Investigating Linguistic Prestige in Scotland: An Acoustic Study of Accommodation between Speakers of Two Varieties of Scottish Standard English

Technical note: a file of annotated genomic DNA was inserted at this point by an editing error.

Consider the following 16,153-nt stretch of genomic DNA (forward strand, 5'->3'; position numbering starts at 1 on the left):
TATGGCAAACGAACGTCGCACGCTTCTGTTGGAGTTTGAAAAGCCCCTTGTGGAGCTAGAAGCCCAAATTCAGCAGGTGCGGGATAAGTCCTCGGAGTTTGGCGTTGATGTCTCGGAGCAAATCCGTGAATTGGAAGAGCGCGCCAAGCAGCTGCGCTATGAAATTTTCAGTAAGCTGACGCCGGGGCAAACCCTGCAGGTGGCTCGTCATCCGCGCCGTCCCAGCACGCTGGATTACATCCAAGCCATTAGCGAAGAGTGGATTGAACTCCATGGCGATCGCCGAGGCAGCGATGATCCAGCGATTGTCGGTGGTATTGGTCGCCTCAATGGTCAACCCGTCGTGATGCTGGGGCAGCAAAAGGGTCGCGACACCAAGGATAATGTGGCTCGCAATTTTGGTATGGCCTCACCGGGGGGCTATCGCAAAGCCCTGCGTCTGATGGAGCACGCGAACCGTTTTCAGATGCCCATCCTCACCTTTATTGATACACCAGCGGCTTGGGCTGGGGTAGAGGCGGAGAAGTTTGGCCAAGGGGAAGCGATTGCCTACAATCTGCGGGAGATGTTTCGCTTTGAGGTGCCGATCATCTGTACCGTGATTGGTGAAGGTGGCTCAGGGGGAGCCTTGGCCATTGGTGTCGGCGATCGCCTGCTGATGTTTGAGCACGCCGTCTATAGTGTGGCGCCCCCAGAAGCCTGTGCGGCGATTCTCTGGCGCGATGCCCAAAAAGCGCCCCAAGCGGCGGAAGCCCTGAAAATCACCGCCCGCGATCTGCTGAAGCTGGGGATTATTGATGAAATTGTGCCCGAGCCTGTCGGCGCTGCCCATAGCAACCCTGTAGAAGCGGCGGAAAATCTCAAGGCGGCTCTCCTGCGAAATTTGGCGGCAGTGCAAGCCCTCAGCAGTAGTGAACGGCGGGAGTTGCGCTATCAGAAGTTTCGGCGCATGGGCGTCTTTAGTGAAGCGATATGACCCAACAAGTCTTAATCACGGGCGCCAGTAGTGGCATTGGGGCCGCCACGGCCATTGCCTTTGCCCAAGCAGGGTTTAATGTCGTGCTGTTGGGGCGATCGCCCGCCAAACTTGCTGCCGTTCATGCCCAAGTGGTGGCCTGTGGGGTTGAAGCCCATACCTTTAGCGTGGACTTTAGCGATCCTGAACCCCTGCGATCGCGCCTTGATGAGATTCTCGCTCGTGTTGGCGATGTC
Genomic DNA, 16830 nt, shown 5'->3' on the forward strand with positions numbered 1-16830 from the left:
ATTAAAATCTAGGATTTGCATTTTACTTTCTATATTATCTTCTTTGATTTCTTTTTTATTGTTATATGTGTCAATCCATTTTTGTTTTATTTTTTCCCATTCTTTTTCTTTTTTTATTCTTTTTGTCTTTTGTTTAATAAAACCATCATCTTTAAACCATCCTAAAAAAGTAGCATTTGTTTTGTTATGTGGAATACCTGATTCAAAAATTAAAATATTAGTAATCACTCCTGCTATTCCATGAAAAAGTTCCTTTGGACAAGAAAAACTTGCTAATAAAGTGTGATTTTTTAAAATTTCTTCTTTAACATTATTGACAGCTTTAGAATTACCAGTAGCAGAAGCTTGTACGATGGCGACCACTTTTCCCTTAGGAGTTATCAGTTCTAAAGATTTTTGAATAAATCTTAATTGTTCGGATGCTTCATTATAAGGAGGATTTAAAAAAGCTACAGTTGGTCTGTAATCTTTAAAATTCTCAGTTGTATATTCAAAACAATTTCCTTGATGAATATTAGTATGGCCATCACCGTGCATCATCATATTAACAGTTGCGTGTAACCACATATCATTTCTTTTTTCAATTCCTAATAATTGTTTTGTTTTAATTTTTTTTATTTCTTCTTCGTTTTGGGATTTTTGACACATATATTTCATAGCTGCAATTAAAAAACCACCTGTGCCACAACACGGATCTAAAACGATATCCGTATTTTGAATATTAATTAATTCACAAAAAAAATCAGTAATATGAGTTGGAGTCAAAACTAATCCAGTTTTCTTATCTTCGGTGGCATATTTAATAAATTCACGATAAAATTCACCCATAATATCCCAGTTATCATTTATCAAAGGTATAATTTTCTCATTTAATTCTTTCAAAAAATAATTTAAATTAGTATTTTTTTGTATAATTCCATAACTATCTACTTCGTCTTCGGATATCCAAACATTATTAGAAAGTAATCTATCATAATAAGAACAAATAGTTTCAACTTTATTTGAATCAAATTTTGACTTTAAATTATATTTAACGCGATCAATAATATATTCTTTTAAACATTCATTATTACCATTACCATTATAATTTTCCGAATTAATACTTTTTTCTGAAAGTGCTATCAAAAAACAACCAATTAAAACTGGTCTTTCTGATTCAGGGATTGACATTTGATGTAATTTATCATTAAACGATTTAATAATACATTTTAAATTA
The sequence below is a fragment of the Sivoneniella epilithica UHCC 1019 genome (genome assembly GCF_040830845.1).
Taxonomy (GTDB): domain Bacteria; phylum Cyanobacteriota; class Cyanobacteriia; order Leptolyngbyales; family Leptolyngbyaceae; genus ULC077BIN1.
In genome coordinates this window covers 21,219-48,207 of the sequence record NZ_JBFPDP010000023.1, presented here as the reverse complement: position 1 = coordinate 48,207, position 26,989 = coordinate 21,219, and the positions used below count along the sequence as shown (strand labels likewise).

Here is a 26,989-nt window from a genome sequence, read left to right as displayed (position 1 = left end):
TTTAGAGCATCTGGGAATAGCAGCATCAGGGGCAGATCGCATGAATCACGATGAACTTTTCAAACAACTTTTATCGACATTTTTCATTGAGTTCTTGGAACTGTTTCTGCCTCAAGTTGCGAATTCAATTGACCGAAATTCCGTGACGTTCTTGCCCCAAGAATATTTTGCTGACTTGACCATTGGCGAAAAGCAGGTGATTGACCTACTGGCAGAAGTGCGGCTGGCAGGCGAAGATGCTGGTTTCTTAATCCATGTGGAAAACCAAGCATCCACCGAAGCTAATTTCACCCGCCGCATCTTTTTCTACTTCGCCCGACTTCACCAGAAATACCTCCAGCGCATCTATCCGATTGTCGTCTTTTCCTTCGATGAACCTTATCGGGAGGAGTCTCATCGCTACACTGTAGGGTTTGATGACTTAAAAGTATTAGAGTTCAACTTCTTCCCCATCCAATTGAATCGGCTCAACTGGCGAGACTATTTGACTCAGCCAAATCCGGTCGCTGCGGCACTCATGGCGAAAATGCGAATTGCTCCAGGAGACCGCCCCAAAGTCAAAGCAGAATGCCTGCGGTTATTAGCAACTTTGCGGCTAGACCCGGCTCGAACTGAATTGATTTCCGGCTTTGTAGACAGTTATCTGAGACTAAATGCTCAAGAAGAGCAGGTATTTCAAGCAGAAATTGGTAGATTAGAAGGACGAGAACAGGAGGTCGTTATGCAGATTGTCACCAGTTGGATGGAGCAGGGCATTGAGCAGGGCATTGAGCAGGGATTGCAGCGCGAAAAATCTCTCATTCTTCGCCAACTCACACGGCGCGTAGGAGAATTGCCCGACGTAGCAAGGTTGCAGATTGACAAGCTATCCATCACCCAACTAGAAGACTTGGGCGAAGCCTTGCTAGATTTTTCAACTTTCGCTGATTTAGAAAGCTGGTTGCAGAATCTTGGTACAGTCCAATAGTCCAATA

This paper investigates the attachment of overt and covert prestige to different varieties of Scottish Standard English (SSE), namely, Scots-SSE and Anglo-SSE. SSE itself encompasses wide linguistic variation and is often described as an accent continuum: at one pole are the typically “Scottish-sounding” speakers, who use a high proportion of traditional Scottish phonological features (and who are referred to as speakers of “Scots-SSE” for the purposes of this study), and at the other end of the spectrum are those who more closely emulate Southern Standard British English, using more anglicised features than Scottish (referred to here as speakers of “Anglo-SSE”). Although both varieties are broadly viewed as high prestige in Scotland, there has been little research to investigate the subtler social nuances attached to Anglo-SSE and Scots-SSE. In order to explore this, the study observes interactions between female lower-middle class speakers — a group for whom linguistic variation due to social pressure should be particularly pronounced — of Anglo-SSE and Scots-SSE. The systematic linguistic changes made by the speakers during interaction with one another are analysed with reference to the principles of Communication Accommodation Theory (Giles et al. 1991) to reveal the possible social implications of their behaviour. The study analyses realisations of the vowels /e/ and /o/, which are typically monophthongal in quality for Scots-SSE speakers and diphthongal for Anglo-SSE speakers. To determine the extent to which speech accommodation occurs, the variants produced by speakers in interaction with others using the same speech variety are compared to those that are produced when they talk to speakers who use the contrasting variety. There are salient patterns to the distribution of /e/ and /o/ variants in the speech of the Anglo-SSE and Scots-SSE speakers, suggesting that these are socially stratified within the given context. The Anglo-SSE group showed more evidence of convergence to the contrasting variety than the Scots-SSE group, who generally maintained their own speech style throughout the interactions. The patterns of variation appear to reflect the association of overt and covert prestige with the different varieties. The general avoidance of anglicised variants across the experiment might suggest that the speakers assigned a higher level of overt prestige to Anglo-SSE, which might have been viewed as an inappropriately formal speech style given the informality of the context. In turn, the adoption of Scots-SSE features by Anglo-SSE speakers seems to indicate that these are assigned covert prestige, perhaps as a result of their strong connotations with Scottish national identity. In general, the accommodative strategies used by the speakers during interaction with each other seem to reflect an effort to decrease the sense of an “in-group/out-group” distinction, likely perceived as a result of their different speech styles.
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